The Ottawa Citizen
Tuesday, February 18, 2003
Stockwell used good 'science': MPP
Sterling says politics not a factor
Provincial cabinet minister and Perth-area MPP Norm Sterling says science, not politics, convinced the Ontario government to permit a Swiss company to triple the amount of water it can draw from his riding's Tay River.
Ontario Environment Minister Chris Stockwell announced Friday he was overruling the province's Environmental Review Tribunal and bypassing the courts by agreeing to a demand by OMYA Canada Inc. that it be allowed to siphon 4.5 million litres of water a day from the river.
"I support him," Mr. Sterling, a former environment minister, said in an interview.
"There was never any technical information that I received that said that this was going to be harmful to the Tay River or the people who lived on the Tay River.
"Going back to my background (as a civil engineer), I prefer to rely on technical analysis.
"Often people who are not qualified might say, 'Well there may be a problem somewhere down the road.' I think you have to rely upon the best science and the best engineers that you have and say, 'We've got to deal with it in that context'."
Last February, after dozens of witnesses testified that taking too much water could lower the level of the river and lakes upstream, environmental tribunal ruled the company should take only 1.5 million litres of water a day.
Some cottagers and Perth-area residents had argued taking too much water could destroy fish spawning grounds, leave the town without enough drinking water and increase the concentration of pollutants in the river.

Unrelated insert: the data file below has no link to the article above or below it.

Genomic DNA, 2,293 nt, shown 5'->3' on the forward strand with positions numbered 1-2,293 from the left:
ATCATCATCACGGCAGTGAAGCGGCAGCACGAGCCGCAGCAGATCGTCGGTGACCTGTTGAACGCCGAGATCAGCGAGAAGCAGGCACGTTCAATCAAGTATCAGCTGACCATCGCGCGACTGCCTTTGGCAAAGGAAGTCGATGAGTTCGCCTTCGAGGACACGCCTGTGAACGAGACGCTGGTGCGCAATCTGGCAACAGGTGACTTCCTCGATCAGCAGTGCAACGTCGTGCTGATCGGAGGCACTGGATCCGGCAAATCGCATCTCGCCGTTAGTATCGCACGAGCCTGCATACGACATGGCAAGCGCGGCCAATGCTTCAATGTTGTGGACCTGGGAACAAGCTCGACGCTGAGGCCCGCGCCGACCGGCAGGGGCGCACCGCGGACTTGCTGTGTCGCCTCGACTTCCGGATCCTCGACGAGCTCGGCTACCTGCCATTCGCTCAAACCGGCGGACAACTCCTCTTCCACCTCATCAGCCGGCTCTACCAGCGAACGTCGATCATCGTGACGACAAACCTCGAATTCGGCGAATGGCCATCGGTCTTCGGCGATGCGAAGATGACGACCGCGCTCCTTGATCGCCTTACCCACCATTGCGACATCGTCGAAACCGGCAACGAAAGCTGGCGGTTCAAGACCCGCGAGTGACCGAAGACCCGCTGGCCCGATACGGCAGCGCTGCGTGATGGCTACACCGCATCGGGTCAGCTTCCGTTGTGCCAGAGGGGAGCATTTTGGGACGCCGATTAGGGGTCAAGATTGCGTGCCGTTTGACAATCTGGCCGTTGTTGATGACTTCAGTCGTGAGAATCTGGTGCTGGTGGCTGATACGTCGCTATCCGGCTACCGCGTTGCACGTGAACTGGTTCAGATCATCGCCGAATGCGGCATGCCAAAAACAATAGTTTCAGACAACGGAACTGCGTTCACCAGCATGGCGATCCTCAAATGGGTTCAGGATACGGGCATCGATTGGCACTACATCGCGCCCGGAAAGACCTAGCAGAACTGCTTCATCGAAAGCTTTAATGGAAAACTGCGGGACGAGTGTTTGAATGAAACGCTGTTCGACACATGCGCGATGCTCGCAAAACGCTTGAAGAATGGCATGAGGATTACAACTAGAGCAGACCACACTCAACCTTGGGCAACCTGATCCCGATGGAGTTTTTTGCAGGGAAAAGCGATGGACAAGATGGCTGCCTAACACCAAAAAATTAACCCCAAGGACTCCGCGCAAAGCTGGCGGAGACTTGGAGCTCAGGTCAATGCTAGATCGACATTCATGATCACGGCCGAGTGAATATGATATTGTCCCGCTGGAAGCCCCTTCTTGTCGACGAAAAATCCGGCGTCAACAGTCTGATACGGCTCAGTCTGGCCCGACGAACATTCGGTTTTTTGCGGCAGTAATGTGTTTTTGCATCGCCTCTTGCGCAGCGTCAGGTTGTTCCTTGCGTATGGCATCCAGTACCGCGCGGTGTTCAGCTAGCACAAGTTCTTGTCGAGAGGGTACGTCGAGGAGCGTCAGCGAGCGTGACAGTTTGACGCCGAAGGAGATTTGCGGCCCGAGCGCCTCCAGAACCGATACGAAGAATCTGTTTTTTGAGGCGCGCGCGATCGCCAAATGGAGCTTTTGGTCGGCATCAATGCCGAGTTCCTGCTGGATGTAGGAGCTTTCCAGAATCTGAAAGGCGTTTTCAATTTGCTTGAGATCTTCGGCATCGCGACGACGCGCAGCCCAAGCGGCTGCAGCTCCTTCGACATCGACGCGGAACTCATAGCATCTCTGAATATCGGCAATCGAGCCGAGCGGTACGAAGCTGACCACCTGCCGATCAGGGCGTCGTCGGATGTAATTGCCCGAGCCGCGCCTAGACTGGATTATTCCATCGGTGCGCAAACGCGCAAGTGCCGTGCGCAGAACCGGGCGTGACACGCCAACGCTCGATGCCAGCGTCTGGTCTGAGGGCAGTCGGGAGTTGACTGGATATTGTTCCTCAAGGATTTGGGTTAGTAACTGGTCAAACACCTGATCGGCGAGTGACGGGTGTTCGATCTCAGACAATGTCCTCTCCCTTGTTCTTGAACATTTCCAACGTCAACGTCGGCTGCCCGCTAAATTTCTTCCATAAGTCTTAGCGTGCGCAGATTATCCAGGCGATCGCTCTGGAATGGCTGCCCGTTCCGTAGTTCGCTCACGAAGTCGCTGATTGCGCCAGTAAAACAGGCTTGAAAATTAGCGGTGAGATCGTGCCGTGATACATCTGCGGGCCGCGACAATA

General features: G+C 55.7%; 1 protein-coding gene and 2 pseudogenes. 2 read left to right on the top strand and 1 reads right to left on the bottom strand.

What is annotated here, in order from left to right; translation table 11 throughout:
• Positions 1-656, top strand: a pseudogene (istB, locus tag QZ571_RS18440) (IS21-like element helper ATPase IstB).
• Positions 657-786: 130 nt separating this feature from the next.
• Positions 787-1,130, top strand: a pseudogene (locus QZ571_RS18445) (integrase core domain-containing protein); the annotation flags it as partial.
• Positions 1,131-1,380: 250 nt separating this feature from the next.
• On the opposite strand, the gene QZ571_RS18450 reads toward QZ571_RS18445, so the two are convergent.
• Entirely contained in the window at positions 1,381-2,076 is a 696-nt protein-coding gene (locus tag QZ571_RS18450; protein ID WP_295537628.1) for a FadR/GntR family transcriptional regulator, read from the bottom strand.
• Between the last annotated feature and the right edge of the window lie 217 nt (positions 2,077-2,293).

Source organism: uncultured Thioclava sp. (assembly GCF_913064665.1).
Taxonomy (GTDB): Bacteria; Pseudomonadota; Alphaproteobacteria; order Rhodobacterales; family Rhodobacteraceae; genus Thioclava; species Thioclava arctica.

But a federal Department of Fisheries and Oceans study later concluded the water-taking would reduce the level of the river by only a few millimetres and have no adverse effects on fish.
After the tribunal's ruling, OMYA threatened it would advise international investors against doing business in Ontario unless it received the 4.5 million litres a day it said it needed from the shallow river. The company makes a slurry from water mixed with ground calcium carbonate for production of paper, paint, toothpaste, wallboard and other products.
Late Friday afternoon, Mr. Stockwell announced his decision, which came as a surprise to many and sparked a new round of complaints from residents and opposition politicians that the provincial government is meddling in municipal affairs.
Mr. Sterling bristled yesterday over that suggestion, and singled out a Sunday Citizen report -- headlined "Who's in charge here?" -- as being especially "off the mark in trying to portray this OMYA as an interference issue.
"Water clearly is a provincial jurisdiction; it clearly has nothing to do with local government," he said.
And Mr. Stockwell's overruling of the tribunal's decision is "allowed for in our laws, so he's well within his mandate. The provision wouldn't be put there if they didn't expect that the minister of environment would use that."
As part of the deal, OMYA consultants must report publicly on the state of the river. In the past, residents objected to river studies being kept secret.